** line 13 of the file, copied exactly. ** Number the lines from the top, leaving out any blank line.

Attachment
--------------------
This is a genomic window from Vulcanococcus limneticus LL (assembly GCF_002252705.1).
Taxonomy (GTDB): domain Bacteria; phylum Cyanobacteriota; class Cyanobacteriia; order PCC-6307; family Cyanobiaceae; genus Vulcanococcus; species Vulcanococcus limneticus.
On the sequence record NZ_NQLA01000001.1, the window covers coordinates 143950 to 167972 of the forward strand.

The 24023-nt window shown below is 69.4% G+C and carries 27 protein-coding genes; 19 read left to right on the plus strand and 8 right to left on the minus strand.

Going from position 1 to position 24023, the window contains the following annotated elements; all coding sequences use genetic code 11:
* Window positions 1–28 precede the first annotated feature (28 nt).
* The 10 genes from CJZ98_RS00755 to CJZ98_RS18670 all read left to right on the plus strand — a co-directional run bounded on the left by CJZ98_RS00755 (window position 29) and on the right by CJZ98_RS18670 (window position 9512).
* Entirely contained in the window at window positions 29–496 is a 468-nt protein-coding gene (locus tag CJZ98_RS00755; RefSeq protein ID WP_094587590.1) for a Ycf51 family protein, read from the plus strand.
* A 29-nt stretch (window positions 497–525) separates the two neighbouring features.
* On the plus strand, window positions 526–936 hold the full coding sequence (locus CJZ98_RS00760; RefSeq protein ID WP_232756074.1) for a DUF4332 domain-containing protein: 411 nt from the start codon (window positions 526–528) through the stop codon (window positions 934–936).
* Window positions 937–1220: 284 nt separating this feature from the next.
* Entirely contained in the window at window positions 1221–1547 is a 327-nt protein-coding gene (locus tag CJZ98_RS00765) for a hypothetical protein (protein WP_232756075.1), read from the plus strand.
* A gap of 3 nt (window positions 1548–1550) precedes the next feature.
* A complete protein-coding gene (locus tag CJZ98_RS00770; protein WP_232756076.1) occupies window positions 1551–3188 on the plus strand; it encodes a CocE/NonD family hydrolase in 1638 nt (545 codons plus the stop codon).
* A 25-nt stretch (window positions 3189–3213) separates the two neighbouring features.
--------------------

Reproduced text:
* A gap of 3 nt (window positions 1548–1550) precedes the next feature.